Landing/donation pages: Once a user clicks a banner, they land on a page that asks for a donation and provides payment options. We have spent a lot of time and energy optimizing those landing pages. Optimization of donation forms is an art and a science that involves messaging, graphic design, and usability research.

We will have iterated through roughly 40 different designs before landing on the ones that we'll launch with. We are committed to encouraging people to beat us at our own game: we invite chapters and affiliated groups, organizations, and Wikimedians to create their own landing pages that they believe will work better than the ones we're running. If we see some that are exciting, we'll test them, and run the ones that perform best!

In countries where there are Wikimedia chapters, the chapter has the option to create their own landing page to test along side the default. We hope that chapters will beat the default everywhere there is an attempt. In countries where there are no chapters, we’d like active Wikimedians to contact us about doing the same thing.

As we proceed through the campaign, we'll be constantly testing. We'll test messages, banners, and landing pages. We'll also test timing, and font size, and hundreds of other small variations. But we're doing it all with an eye to integrity in data analysis, and an understanding of not only what the data tells us, but what it doesn't tell us. Our decisions are grounded in fact and well reasoned theories: not hunches or educated guesses.

One thing is very different this year, though. Once we hit our goal - and we will hit our goal - rather than immediately removing all banners, we're going to use some of the banner space (with a reduced banner size, frequency, and using targeted appeals) to ask people to contribute - not financially, but with their knowledge. We will target readers, and encourage them to become editors. It seems logical to us that this reader conversion effort should flow naturally from our fundraising campaign: both are forms of contribution. We also believe that it will yield financial payoff in years to come by embedding new people deeply into our community and instilling them with our key values and an understanding of the greater mission.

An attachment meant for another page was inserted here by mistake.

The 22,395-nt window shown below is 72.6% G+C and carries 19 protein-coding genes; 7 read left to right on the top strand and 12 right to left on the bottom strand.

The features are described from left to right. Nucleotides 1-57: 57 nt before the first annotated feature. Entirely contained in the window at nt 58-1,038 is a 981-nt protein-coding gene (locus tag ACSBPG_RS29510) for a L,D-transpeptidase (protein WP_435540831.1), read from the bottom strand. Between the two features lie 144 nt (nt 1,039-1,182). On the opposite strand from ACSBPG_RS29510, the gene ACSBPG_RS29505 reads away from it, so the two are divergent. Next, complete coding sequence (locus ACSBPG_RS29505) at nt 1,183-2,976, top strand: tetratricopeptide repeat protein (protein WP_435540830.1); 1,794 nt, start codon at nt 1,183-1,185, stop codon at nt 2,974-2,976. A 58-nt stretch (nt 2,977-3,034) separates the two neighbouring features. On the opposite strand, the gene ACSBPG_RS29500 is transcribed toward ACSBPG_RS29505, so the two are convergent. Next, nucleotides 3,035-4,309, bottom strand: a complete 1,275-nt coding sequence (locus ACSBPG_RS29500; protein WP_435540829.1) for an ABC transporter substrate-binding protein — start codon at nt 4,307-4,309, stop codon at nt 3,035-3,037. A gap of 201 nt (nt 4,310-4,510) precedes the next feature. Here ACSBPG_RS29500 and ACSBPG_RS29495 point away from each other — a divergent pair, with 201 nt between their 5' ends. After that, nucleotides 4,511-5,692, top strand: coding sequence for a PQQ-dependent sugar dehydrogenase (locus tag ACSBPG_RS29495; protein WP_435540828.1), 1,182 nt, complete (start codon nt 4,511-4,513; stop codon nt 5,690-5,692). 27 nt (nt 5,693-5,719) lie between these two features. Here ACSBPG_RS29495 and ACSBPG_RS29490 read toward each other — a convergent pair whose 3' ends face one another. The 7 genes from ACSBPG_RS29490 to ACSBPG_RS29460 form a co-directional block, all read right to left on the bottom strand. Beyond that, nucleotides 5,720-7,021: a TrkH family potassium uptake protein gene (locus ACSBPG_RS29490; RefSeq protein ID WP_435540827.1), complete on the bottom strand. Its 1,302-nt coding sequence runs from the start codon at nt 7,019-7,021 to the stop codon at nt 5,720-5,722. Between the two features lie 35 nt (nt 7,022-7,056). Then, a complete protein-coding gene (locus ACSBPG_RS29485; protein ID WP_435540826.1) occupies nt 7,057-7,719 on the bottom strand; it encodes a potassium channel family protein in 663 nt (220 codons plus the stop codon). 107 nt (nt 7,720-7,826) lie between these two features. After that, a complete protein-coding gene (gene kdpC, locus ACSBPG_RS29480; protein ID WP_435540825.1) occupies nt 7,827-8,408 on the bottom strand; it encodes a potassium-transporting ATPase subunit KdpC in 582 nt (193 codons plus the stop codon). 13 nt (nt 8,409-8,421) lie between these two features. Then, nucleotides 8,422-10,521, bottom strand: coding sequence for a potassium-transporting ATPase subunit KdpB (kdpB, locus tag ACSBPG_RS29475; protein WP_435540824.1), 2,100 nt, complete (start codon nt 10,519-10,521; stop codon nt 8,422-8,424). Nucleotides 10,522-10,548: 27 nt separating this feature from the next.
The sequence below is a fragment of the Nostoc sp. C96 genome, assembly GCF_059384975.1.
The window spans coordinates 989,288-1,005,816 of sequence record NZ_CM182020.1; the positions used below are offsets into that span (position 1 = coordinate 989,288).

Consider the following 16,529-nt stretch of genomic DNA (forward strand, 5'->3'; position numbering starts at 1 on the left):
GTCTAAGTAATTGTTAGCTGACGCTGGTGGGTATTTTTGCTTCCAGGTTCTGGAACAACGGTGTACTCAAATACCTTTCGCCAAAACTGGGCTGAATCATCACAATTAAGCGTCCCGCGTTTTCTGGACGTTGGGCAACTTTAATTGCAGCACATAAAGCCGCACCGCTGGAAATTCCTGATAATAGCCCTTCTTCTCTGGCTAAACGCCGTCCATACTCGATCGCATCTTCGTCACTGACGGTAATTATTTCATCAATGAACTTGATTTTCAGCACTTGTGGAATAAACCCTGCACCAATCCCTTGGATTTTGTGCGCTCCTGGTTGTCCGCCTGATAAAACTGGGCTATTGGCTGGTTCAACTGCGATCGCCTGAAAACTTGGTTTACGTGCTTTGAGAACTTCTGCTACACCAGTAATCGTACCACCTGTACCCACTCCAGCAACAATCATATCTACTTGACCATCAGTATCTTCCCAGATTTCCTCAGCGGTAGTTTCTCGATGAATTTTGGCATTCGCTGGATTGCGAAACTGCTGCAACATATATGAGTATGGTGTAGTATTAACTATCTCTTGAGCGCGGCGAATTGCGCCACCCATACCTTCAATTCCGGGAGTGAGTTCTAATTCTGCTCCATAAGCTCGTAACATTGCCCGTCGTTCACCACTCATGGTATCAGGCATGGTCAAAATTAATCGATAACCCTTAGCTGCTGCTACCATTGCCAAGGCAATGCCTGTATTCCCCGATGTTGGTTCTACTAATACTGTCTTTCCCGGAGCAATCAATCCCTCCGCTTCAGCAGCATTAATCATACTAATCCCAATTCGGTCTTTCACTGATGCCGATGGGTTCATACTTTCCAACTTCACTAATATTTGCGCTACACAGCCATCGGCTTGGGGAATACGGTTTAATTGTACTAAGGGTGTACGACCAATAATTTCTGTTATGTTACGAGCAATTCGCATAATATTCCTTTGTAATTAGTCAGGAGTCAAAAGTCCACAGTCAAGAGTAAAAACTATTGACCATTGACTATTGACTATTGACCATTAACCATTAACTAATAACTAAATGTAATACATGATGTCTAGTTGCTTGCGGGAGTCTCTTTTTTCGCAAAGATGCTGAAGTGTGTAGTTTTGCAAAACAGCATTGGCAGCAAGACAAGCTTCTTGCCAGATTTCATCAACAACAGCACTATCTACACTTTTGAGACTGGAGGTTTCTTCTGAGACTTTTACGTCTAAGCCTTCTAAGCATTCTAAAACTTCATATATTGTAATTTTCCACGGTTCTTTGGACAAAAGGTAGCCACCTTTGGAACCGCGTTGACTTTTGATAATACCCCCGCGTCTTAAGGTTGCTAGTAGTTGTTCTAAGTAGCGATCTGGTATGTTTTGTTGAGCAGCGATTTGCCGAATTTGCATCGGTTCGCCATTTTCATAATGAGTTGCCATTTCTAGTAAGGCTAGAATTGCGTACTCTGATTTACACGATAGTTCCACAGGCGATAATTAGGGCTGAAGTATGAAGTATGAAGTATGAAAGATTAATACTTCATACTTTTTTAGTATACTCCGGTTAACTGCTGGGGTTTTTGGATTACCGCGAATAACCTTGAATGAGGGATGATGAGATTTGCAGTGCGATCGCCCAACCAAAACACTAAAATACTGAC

This is an aggressive campaign. It's an entirely achievable goal, however. The only way to have it work, though, is to have full buy-in from the community. Will you reach out to the people near you (either physically or virtually) and ask them to get involved? Tweet that you donated. Write a blog post about it. Deliver four donations from friends with your own. Help new users who make their first edit as part of the contribution campaign.

Here are some key things to know:

  1. On November 15, we will launch the fundraiser.
  2. You will begin to see banners consistently on the sites beginning on Friday, November 12 as we do full scale functional testing.
  3. This is a "contribution" campaign, celebrating all kinds of contribution.
  4. Our numbers are reasonable and attainable, but still a stretch.
  5. There will not be success without the full and active engagement of the community.

We've billed this as "the fundraiser you can edit", and it's true. Community volunteers have been deeply embedded in our planning, including in all of our testing. Community suggested messages were requested and tested. We truly think of this as a fundraiser that is co-created by various parts of the community.

There are still ways that you can participate directly, right now. We’re going to test appeal letters from Wikimedia editors. If you think you can write a letter that will beat Jimmy’s, please go to the meta page and sign up so we know to expect your letter. You can also just send one to me by email: donate(_AT_)